The Toronto stock market appeared heading for a positive start to the trading day Tuesday as oil prices continued to shoot higher on improving demand prospects.
Higher commodities had earlier pushed the Canadian dollar past parity with the U.S. dollar as traders awaited the Bank of Canada’s scheduled announcement on interest rates. The central bank was widely expected to leave its key rate unchanged at one per cent.
The loonie rose as high as 100.11 cents US. It later traded at 99.91 cents US, up 0.21 of a cent from Monday’s close.
The loonie has not closed above parity with the greenback since Sept. 20.
U.S. futures were positive as the Dow Jones industrial futures slipped 14 points to 11,811, the Nasdaq futures were up two points to 2,376.8 and the S&P 500 futures added 0.2 of a point to 1,247.3.
Oil prices charged ahead for a third day as markets grow more optimistic that European leaders are set to deliver a comprehensive plan to deal with the region’s debt crisis on Wednesday.
Among the measures, the 17-nation eurozone is set to boost the powers of its bailout fund. German lawmakers said the fund’s lending capacity could reach more than C1 trillion.
The plan is also expected to lighten Greece’s debt load by having the country’s private bondholders agree to sharper losses. Meanwhile, ailing European banks will be asked to raise fresh capital to protect them against such losses.
The December crude contract on the New York Mercantile Exchange jumped $3.02 to US$94.29 a barrel.
Crude had surged almost US$4 a barrel Monday in the wake of data showing China’s manufacturing sector expanded during September, lowering fears that the country’s economy is in for a hard landing as it tries to bring down high inflation.
Bullion prices also advanced with the December gold contract up $8.10 to US$1,660.40 an ounce. Copper prices were unchanged after the Chinese manufacturing data helped send the metal 23 cents higher to US$3.45 a pound. China is the world’s biggest consumer of the metal, which is often used as a barometer of global economic health since it is used in so many applications, from wiring to infrastructure.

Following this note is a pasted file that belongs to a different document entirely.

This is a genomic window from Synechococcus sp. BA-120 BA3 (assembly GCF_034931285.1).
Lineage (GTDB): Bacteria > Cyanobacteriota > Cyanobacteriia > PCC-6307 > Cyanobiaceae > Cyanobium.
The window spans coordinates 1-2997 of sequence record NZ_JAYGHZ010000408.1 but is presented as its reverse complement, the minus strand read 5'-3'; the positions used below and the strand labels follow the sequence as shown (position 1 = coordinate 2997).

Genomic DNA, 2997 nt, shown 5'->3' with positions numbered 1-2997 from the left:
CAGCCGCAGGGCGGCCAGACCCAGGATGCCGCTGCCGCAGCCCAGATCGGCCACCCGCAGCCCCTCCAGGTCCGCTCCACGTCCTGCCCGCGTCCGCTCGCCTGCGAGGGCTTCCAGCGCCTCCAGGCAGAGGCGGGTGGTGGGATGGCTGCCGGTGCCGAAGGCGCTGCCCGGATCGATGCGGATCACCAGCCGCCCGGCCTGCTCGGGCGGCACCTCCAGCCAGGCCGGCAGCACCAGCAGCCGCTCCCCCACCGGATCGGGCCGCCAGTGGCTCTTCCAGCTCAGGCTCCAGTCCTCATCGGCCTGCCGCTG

There were plenty of earnings reports for traders to take in.
Canadian Pacific Railway Ltd. reported a decrease in third-quarter earnings as higher fuel prices and operating expenses offset its stronger revenues. Net earnings were $186.8 million or $1.10 per share, missing analyst estimates by a penny. The railway’s revenue came in at US$1.34 billion, which met expectations.
Online investment broker TD Ameritrade says its fiscal fourth-quarter profit shot up 44 per cent to US$163.7 million or 29 cents a share, missing estimates by two cents. Revenue came in at $703.5 million, which missed estimates of $713.6 million.
U.S. manufacturing conglomerate 3M lowered its earnings expectations for the year as slowing growth overseas continues to impact its business. 3M issued the outlook as it reported third-quarter earnings fell about two per cent to US$1.09 billion, or $1.52 per share, from $1.11 billion, or $1.53 per share, a year earlier. Revenue rose 10 per cent to $7.53 billion.
Asian shares ended mostly higher after a skittish day of trading. Japan’s Nikkei 225 index closed 0.9 per cent lower, South Korea’s Kospi lost 0.5 per cent while Hong Kong’s Hang Seng index rose 1.1 per cent. Benchmarks in mainland China, India, Taiwan, Singapore, and New Zealand also advanced.
European bourses were mixed with London’s FTSE 100 up 0.04 per cent, Frankfurt’s DAX rose 1.36 per cent and the Paris CAC 40 dipped 0.67 per cent.